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Papyrus offers nonbiblical mention of Judean kingdom in Jerusalem

The document is preserved in the Israel Antiquities Authority’s Dead Sea Scrolls laboratories. Photo by Shai Halevi, courtesy of the Israel Antiquities Authority
The document is preserved in the Israel Antiquities Authority’s Dead Sea Scrolls laboratories. Photo by Shai Halevi, courtesy of the Israel Antiquities Authority

The document is preserved in the Israel Antiquities Authority’s Dead Sea Scrolls laboratories. Photo by Shai Halevi, courtesy of the Israel Antiquities Authority

JERUSALEM (RNS) Israeli archaeologists have unveiled the earliest known nonbiblical Hebrew-language reference to Jerusalem, dating back to the time of the First Temple in the seventh century B.C.

The reference, part of a wine-shipping order, was written in ancient Hebrew on a small piece of papyrus.

It reads: “From the king’s maidservant, from Na’arat, jars of wine, to Jerusalem.”

Plundered from a cave in the Judean Desert (in what is today the West Bank) by antiquities robbers, the papyrus was recovered by the Israel Antiquities Authority’s robbery prevention unit, dated and analyzed.

The papyrus, or scroll, like the Dead Sea Scrolls found nearby decades ago, was preserved thanks to the Judean Desert’s extremely dry climate.

With the help of volunteers during the past year the Israel Antiquities Authority has been conducting an archaeological excavation in search of ancient artifacts in the Cave of the Skulls in the Judean Desert. According to Israel Hasson, director of the Israel Antiquities Authority, "every day robbers go into the desert in order to search out and plunder ancient documents such as the papyrus that was exposed. The state has to mobilize and allocate the necessary resources in order to embark upon a historic operation together with the public, and carry out systematic excavations in all of the Judean Desert caves.” Photo by Yoli Shwartz, courtesy of the Israel Antiquities Authority

With the help of volunteers during the past year the Israel Antiquities Authority has been conducting an archaeological excavation in search of ancient artifacts in the Cave of the Skulls in the Judean Desert. According to Israel Hasson, director of the Israel Antiquities Authority: “Every day robbers go into the desert in order to search out and plunder ancient documents such as the papyrus that was exposed. The state has to mobilize and allocate the necessary resources in order to embark upon a historic operation together with the public, and carry out systematic excavations in all of the Judean Desert caves.” Photo by Yoli Shwartz, courtesy of the Israel Antiquities Authority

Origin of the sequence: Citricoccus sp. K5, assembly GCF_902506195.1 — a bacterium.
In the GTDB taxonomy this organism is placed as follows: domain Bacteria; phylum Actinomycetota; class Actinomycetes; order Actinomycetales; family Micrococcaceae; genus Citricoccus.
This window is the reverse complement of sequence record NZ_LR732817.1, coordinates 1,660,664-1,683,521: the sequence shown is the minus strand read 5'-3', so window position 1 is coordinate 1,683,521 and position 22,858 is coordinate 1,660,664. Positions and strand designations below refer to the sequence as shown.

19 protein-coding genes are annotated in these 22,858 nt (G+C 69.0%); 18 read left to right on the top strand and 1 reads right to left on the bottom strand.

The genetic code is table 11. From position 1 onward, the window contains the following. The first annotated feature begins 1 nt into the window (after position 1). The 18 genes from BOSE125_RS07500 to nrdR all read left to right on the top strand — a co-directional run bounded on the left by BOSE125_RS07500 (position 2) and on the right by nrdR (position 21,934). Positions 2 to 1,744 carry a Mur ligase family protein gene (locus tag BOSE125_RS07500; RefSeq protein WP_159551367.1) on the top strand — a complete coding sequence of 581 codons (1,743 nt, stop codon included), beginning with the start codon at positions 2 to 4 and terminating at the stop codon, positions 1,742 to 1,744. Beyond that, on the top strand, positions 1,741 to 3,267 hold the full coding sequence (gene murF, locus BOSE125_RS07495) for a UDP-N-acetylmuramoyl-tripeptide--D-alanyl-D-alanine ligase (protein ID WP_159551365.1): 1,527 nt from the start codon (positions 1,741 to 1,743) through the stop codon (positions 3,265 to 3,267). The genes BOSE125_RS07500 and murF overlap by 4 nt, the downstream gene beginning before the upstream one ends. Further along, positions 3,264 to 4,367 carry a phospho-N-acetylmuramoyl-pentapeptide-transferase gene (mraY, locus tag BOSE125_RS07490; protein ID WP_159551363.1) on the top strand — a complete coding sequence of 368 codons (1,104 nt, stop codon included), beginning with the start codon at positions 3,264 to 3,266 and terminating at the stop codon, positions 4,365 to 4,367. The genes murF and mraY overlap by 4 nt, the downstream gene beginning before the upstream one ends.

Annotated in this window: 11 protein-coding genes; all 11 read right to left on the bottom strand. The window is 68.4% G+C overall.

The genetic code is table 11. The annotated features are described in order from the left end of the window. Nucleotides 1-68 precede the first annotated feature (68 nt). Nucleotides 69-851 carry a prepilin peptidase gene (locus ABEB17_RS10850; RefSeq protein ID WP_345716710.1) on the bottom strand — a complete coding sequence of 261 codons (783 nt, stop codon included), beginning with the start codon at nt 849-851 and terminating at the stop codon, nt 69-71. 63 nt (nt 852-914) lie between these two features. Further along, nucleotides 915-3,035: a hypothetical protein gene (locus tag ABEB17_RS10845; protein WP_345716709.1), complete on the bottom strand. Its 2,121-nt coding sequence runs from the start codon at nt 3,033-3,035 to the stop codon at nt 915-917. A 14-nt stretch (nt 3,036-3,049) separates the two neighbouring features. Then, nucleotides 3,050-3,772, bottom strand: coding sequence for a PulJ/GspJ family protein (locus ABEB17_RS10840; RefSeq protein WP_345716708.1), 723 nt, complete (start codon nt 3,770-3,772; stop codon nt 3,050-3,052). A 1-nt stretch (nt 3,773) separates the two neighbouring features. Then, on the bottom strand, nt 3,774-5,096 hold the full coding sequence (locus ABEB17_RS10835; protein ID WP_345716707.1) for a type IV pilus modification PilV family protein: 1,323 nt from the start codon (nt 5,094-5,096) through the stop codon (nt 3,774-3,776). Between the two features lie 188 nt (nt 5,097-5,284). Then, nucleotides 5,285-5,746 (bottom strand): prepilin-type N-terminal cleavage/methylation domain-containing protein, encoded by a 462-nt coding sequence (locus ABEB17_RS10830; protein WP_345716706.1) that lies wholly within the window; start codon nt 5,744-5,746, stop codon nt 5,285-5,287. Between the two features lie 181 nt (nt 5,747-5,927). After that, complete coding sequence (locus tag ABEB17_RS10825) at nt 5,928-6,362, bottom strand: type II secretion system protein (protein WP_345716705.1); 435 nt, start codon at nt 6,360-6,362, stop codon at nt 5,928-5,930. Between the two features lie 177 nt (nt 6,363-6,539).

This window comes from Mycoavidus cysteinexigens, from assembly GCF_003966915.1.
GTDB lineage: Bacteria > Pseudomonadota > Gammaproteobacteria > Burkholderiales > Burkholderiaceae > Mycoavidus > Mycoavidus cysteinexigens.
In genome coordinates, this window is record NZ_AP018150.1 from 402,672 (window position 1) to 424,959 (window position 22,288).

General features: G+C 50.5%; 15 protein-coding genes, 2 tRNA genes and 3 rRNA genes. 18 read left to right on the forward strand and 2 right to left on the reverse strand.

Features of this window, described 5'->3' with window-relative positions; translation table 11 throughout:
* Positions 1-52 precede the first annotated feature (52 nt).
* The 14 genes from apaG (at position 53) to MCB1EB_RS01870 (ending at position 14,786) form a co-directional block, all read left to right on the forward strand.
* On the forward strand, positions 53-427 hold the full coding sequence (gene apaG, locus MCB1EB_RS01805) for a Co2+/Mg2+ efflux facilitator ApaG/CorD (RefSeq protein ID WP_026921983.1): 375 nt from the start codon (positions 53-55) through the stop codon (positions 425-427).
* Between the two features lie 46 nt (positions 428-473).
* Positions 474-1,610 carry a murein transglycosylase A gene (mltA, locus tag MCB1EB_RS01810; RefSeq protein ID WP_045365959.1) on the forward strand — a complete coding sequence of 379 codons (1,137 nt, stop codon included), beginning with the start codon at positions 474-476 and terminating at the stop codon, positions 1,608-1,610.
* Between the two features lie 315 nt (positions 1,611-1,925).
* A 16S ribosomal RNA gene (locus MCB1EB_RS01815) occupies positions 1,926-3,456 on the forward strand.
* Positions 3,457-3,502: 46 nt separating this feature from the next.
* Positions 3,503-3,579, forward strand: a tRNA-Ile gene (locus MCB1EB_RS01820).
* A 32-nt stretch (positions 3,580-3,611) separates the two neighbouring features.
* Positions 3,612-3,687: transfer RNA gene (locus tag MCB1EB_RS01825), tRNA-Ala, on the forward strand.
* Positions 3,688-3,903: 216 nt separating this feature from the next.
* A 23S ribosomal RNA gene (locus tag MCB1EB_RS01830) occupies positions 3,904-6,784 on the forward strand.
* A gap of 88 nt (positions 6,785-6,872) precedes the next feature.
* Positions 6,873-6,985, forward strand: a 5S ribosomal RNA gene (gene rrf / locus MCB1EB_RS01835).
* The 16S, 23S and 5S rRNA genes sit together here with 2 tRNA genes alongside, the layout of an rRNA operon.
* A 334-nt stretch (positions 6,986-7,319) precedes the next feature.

“The document represents extremely rare evidence of the existence of an organized administration in the Kingdom of Judah,” said Eitan Klein, deputy director of the robbery prevention unit. “It underscores the centrality of Jerusalem as the economic capital of the kingdom in the second half of the seventh century B.C.”

Klein said that according to the Hebrew Bible, any one of three kings could have been the wine’s intended recipient.

Some Israeli politicians seized on the papyrus discovery, calling it ironic that at a time when archaeologists are finding artifacts made by Jews nearly 3,000 years ago in Jerusalem and other places in the ancient land of Israel, the United Nations’ world heritage organization, UNESCO, has ratified two resolutions referring to the Temple Mount — the holiest site in Judaism and the third holiest in Islam — solely by its Arabic name, with no mention of Jewish and Christian religious or historical ties.

Miri Regev, Israel’s minister of culture and sport, called the papyrus “further tangible evidence” that Jerusalem “was and will remain the eternal capital of the Jewish people.”

“The Temple Mount, the very heart of Jerusalem and Israel, will remain the holiest place for the Jewish people, even if UNESCO ratifies the false and unfortunate decision another 10 times,” Regev said.

(Michele Chabin is RNS’ Jerusalem correspondent)

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Michele Chabin

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  • “UNESCO, has ratified two resolutions referring to the Temple Mount — the holiest site in Judaism and the third holiest in Islam — solely by its Arabic name, with no mention of Jewish and Christian religious or historical ties.”

    Once again.

    You have not once in this article called the Temple Mount by the name “Noble Sanctuary” a single time in your article, so where the heck do you get the authority to criticize someone for never calling the Noble Sanctuary by the name “Temple Mount”??

    This is just nothing but the pot writing three articles to whine about how the kettle is black.

    Oh BOO HOO. Someone calls a place by their favorite name instead of calling it by your favorite name. How TERRIBLE for you. How DARE those meanies not call it the name you EXCLUSIVELY use and instead only use their favorite name exclusively.

    Unless you go out of your way to, every article on the subject, use the term “Noble Sanctuary” and point out the MUSLIM connections to the site, HOW ARE YOU NOT DOING THE SAME THING THAT YOU ARE WHINING ABOUT OTHER PEOPLE DOING?! Hypocrisy!!

  • Didn’t you know? RNS only allows the voice of one side of the Israeli/Palestine conflict on their site. For some reason, they never allow any articles that are pro-Palestinian to be posted here. If you want more actual fair and balanced reporting on these issues, stick with Al Jazeera.